For many years, meal vouchers have been one of the tax-advantaged ways to contribute to employees’ meals. However, payroll accountants often must dispel some of the misconceptions that employees have about meal vouchers. Let’s look at the most common ones in this short article.
Misconception 1: Meal voucher must not be provided for a day when the employee did not work (e.g. due to taking a vacation).
Misconception 2: A meal voucher can only be provided for a day in which the employee worked at least 3 hours.
Misconception 3: No meal vouchers can be provided to an employee who is on notice/probation period.
Meal vouchers are an (optional) benefit, so it is up to the employer to decide under what conditions and in what amounts he will provide meal vouchers. It is therefore not true that the employer can only provide the number of meal vouchers corresponding to the shifts worked. Nor is it logically necessary that a minimum number of hours must be worked in a shift.
In theory, an employer may decide to provide each employee with more meal vouchers each month in addition to their wages than there is the number of working days in that month, whilst the face value of one meal voucher may be higher than average. And not only that. The Income Tax Act has no limit on the exemption of meal vouchers on the employee’s side. Thus, the entire value of all meal vouchers will be exempt from tax, even though the total amount will be relatively higher.
So why don’t vast majority of employers provide meal vouchers for days not worked or provide a larger contribution? While there is no tax exemption limit on the employee’s side in payroll, the employer is limited by law in terms of tax exemption. In order to be able to deduct the cost of the meal voucher from the income earned (and thus not pay 19% tax), the meal voucher must be provided for a shift in which the employee worked at least 3 hours, and at least 45% of the value of the meal voucher must be paid by the employee (usually “paid” by payroll deduction).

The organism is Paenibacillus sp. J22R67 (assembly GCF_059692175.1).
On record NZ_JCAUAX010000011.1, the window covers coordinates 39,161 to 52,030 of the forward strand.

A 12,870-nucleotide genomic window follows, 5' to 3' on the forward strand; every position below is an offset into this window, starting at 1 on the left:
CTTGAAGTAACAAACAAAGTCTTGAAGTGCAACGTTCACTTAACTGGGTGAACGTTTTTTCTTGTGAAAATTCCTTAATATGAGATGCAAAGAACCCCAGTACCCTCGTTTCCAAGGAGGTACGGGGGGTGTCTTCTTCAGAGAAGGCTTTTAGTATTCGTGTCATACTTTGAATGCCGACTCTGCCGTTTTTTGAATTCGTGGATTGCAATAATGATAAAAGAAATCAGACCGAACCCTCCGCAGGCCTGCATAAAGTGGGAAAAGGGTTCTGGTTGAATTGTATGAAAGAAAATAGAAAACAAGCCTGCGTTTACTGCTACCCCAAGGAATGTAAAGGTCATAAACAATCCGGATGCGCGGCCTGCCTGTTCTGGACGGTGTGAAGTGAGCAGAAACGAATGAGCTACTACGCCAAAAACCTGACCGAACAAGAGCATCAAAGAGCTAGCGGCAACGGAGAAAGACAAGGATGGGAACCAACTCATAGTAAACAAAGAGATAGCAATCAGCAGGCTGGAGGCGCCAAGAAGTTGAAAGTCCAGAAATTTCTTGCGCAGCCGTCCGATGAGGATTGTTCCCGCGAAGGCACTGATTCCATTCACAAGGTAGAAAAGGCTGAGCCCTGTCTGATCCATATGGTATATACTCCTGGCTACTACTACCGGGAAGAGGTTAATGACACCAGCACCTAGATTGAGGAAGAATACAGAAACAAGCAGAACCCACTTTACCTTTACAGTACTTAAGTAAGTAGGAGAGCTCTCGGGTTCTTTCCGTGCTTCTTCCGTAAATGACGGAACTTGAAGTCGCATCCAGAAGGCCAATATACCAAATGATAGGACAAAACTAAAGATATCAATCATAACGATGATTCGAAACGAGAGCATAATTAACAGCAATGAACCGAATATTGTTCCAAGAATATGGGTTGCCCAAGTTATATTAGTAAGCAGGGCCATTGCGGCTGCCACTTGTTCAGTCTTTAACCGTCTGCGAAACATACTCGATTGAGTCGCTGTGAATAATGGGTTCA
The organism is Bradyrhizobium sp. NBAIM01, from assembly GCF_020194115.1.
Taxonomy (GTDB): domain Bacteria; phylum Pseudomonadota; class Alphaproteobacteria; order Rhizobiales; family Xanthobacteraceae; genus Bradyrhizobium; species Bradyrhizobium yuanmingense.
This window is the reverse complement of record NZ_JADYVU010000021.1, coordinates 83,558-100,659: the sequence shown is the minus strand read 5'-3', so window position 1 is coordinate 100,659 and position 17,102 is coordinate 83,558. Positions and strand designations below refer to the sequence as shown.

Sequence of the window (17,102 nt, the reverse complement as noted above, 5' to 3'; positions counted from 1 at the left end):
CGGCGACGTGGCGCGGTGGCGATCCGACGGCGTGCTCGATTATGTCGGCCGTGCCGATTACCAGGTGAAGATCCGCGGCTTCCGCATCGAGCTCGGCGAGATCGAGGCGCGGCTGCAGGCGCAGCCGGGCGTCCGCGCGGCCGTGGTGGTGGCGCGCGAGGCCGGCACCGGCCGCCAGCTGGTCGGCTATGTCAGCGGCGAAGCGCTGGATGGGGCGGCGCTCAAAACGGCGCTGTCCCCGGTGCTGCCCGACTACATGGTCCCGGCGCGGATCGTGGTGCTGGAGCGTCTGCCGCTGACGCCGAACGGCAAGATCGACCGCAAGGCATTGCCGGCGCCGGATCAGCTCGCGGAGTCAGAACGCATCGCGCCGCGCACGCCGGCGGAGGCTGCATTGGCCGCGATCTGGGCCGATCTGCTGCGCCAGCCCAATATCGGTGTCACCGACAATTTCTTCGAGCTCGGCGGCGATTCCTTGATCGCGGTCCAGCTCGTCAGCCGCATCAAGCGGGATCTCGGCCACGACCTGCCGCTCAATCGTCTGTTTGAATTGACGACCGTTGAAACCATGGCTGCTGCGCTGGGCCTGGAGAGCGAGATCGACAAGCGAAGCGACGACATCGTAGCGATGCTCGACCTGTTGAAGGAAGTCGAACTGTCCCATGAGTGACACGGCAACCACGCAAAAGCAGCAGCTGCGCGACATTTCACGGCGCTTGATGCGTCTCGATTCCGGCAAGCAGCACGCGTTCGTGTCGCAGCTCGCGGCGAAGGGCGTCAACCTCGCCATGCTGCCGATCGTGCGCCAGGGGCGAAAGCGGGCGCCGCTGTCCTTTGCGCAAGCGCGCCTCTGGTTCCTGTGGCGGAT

Because of these limits, employers usually provide meal vouchers under the above conditions, however they are not bound by law or other regulation to do so. If employers choose to provide meal vouchers on terms more favorable to employees, they may do so. They only have to take into account a lower tax deductibility rate on their side.
The notion that meal vouchers cannot be provided to employees on notice or during their probationary period is completely false, since no such condition is specified for tax exemption either on the employee’s or the employer’s side. These myths seem to stem from people’s personal experiences in their previous jobs, where indeed some employers do not provide meal vouchers to these groups of employees. Nevertheless, this does not mean that it is prohibited by law or that providing meal vouchers to these groups of employees brings a tax or other disadvantage.